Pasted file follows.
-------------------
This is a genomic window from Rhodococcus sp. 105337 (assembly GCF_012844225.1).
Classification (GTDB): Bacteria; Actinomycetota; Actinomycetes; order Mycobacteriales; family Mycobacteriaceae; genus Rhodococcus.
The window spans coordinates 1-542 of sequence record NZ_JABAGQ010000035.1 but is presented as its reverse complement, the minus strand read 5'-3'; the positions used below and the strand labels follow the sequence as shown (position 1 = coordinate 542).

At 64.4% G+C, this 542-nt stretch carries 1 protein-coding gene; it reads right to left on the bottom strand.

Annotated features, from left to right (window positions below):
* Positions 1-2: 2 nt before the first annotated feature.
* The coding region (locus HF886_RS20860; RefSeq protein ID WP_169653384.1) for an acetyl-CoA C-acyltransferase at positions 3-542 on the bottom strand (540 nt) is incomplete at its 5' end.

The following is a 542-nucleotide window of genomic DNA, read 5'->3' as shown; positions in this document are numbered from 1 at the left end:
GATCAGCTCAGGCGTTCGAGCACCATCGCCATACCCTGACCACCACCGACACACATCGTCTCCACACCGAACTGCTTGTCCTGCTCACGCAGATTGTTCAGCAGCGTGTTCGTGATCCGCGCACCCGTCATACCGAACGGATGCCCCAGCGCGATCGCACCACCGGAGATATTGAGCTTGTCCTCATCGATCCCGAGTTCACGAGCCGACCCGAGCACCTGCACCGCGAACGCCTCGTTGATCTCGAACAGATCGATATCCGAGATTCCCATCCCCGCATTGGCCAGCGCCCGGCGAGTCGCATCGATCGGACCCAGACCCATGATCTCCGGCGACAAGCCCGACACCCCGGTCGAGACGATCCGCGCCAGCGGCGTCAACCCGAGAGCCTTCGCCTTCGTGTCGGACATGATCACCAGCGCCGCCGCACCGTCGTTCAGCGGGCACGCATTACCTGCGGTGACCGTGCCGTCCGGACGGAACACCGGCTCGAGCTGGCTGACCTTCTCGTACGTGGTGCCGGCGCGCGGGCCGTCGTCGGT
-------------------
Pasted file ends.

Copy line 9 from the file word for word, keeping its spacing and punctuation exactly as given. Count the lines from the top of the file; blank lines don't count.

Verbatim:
GATCAGCTCAGGCGTTCGAGCACCATCGCCATACCCTGACCACCACCGACACACATCGTCTCCACACCGAACTGCTTGTCCTGCTCACGCAGATTGTTCAGCAGCGTGTTCGTGATCCGCGCACCCGTCATACCGAACGGATGCCCCAGCGCGATCGCACCACCGGAGATATTGAGCTTGTCCTCATCGATCCCGAGTTCACGAGCCGACCCGAGCACCTGCACCGCGAACGCCTCGTTGATCTCGAACAGATCGATATCCGAGATTCCCATCCCCGCATTGGCCAGCGCCCGGCGAGTCGCATCGATCGGACCCAGACCCATGATCTCCGGCGACAAGCCCGACACCCCGGTCGAGACGATCCGCGCCAGCGGCGTCAACCCGAGAGCCTTCGCCTTCGTGTCGGACATGATCACCAGCGCCGCCGCACCGTCGTTCAGCGGGCACGCATTACCTGCGGTGACCGTGCCGTCCGGACGGAACACCGGCTCGAGCTGGCTGACCTTCTCGTACGTGGTGCCGGCGCGCGGGCCGTCGTCGGT